TAMPA — When Gloria first came into sight Monday in Hillsborough Bay, a large crowd rushed to the dock to welcome the three-mast tall ship, eagerly waving Colombian flags and cheering in celebration.
Hundreds gathered at the Tampa Convention Center to catch a glimpse of the nearly 300-foot Colombian ship, commissioned in 1966 and used by the nation's navy to train cadets,
Gloria sailed to Tampa from Veracruz, Mexico, as part of a trip around the Americas, and will be open for free self-guided tours through Thursday.
For locals hailing from Colombia, the event was an appreciation of their rich culture.
Teresa Marono of New Port Richey, who emigrated 42 years ago to attend college in the United States, brought her extended family so they could learn more about their heritage.
"It's beautiful," Marono said. "I don't want to miss it for anything."
Sofia Villanueva, Marono's 11-year-old granddaughter, described the event as "amazing" and said she plans to visit Colombia soon for the first time.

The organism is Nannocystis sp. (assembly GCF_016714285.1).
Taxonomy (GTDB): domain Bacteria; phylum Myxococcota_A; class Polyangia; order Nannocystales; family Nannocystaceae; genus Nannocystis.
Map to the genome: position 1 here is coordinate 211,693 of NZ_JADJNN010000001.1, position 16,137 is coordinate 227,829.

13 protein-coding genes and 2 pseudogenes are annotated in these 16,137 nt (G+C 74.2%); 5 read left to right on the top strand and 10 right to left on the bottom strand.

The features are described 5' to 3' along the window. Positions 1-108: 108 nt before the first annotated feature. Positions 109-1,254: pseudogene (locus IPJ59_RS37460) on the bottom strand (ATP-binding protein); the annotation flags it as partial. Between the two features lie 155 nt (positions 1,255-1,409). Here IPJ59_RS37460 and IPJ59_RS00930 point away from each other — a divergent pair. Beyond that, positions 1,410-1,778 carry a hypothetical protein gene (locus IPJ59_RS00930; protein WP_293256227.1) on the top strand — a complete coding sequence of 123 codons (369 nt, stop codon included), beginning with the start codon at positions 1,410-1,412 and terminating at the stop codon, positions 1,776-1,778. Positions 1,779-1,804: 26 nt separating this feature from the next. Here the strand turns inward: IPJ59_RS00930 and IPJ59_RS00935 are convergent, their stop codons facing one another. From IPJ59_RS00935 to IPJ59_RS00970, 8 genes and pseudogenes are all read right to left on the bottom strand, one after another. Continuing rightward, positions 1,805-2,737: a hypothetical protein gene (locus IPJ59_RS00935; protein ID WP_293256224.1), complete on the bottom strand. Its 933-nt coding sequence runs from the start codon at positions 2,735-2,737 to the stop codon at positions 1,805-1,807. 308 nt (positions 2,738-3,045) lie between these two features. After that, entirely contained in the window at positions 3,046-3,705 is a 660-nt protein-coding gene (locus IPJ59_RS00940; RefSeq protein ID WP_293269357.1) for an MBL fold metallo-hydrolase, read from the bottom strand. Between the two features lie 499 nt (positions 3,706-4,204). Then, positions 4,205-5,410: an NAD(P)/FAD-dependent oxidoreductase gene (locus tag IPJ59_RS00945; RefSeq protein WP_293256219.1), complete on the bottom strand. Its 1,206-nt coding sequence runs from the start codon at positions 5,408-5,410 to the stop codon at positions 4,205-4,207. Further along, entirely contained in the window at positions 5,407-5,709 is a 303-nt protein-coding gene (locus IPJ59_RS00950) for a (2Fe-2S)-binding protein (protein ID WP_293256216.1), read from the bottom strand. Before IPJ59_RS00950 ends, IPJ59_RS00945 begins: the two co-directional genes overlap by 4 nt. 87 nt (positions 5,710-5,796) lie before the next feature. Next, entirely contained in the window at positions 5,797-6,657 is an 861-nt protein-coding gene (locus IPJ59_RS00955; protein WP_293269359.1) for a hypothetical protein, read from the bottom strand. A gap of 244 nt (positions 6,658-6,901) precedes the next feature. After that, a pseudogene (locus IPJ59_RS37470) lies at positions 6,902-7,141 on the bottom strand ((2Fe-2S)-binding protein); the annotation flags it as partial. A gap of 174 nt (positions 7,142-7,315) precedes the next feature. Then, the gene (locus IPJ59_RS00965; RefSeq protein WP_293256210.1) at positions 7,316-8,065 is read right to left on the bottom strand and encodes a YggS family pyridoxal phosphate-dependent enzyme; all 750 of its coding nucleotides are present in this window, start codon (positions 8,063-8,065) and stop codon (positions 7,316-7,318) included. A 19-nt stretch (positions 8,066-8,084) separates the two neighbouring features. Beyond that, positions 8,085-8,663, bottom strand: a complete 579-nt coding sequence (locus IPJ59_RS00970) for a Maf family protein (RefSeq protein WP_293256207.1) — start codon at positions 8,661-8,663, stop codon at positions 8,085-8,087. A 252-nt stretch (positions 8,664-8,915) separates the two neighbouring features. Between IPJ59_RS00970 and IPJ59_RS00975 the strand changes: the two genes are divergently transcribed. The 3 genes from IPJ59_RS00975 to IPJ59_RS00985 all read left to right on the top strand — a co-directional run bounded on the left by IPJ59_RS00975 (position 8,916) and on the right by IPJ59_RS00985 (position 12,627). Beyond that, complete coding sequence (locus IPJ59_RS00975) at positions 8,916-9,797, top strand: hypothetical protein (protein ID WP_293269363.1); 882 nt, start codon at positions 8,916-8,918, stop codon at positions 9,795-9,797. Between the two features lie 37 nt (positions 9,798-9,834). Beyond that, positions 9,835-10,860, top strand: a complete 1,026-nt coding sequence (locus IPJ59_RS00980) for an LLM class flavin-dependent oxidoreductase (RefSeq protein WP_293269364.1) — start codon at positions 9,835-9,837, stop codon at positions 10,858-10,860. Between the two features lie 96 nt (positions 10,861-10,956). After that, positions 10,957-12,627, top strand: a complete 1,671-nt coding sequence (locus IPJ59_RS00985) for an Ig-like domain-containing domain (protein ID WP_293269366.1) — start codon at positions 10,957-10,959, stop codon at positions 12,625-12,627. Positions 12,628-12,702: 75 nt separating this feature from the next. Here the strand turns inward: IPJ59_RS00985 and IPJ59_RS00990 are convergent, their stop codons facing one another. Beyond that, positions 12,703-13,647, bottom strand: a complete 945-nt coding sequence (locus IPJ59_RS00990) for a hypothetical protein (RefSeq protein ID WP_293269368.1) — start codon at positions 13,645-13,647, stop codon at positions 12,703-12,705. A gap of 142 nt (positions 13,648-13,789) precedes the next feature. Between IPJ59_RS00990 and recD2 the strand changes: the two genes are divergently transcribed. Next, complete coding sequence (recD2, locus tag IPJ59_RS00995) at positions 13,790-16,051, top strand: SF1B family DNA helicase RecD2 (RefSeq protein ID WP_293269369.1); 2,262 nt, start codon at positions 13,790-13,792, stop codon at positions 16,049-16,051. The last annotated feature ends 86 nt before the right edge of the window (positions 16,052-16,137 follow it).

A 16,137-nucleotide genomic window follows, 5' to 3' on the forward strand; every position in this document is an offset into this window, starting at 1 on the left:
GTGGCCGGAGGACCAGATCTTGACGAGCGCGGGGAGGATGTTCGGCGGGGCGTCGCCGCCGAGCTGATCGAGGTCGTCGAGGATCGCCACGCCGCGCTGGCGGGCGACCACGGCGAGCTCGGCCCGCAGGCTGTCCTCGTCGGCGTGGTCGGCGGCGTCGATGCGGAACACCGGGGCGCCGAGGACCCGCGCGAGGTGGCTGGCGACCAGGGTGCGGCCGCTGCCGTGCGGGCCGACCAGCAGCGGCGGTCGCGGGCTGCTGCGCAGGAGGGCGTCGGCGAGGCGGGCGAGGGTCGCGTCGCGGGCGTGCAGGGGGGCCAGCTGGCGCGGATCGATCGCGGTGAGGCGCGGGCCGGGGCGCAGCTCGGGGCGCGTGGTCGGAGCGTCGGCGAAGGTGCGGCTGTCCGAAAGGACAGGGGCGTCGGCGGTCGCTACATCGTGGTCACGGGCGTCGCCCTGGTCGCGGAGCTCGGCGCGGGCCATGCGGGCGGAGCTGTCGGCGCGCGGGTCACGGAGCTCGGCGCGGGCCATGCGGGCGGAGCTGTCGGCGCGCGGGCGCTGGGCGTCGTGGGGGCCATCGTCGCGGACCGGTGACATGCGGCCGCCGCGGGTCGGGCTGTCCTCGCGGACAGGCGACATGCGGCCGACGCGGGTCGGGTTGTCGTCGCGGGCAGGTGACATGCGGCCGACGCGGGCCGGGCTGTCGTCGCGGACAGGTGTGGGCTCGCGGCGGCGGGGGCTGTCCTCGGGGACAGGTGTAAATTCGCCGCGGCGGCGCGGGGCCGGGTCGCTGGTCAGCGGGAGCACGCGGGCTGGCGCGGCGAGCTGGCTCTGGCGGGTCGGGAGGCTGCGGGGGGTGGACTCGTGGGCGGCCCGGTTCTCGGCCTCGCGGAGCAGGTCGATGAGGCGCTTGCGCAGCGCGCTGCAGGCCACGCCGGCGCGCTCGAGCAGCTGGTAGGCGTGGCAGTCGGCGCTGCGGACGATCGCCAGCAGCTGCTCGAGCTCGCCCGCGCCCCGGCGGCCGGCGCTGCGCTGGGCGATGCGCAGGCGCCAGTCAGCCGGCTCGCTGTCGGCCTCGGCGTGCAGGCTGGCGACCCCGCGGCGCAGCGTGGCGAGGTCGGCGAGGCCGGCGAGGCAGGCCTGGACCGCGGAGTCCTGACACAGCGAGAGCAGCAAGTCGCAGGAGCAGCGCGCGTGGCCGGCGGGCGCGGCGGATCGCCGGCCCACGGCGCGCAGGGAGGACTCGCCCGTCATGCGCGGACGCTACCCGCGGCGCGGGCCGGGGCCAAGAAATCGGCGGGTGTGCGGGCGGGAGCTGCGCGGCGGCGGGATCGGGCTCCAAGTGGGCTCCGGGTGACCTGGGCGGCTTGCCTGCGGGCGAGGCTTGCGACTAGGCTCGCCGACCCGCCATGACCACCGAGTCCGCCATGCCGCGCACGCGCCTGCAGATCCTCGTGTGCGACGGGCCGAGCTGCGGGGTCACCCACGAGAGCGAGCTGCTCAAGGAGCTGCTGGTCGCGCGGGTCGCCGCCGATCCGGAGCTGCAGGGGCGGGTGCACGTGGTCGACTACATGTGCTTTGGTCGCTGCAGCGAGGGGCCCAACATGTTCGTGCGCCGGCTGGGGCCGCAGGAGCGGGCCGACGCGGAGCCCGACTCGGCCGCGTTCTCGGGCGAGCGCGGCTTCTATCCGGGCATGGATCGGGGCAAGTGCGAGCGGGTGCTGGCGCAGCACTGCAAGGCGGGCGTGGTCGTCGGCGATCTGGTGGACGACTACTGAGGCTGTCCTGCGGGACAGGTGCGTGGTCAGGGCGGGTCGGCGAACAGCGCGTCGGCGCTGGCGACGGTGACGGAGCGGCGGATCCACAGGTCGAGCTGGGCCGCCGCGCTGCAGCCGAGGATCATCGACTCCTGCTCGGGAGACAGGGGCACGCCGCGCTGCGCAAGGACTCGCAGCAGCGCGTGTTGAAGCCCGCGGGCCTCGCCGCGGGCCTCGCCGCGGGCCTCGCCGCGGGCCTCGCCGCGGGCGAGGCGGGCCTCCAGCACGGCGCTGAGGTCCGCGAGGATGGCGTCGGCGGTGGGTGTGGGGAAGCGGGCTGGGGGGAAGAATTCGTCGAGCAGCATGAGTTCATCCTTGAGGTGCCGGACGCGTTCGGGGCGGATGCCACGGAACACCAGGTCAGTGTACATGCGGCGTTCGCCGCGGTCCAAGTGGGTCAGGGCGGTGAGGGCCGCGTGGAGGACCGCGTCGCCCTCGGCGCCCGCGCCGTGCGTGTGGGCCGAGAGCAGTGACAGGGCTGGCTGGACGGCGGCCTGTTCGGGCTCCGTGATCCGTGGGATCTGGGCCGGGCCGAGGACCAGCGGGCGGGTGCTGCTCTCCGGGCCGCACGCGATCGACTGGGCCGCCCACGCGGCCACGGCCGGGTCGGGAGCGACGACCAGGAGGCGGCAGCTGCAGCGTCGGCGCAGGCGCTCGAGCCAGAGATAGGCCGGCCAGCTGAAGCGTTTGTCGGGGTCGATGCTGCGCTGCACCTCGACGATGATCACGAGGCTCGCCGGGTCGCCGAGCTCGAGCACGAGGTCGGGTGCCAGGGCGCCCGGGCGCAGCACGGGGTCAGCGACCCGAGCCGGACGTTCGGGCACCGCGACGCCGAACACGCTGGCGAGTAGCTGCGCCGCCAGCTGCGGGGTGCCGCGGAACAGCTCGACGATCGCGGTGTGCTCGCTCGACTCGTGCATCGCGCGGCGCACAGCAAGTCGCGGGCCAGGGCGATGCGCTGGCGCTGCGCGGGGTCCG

When the ship's bow veered too close to shore, knocking down a palm tree that crashed into the bay, the crowd only cheered louder. Dressed in the country's colors of yellow, red and blue, spectators danced to a live band onshore playing traditional Colombian music and chanted "Colombia!" to the crew.
Gloria has a crew of 165, 76 of whom are men and women training to be cadets, said Capt. Joaquin Amezquin, a representative of the Colombian navy. He added that this was more than an annual training routine.
"We like to show the best of Colombia," Amezquin said, "the real face of optimistic and happy people who want to work to make this a great place to be."
Contact Liz Crampton at firstname.lastname@example.org.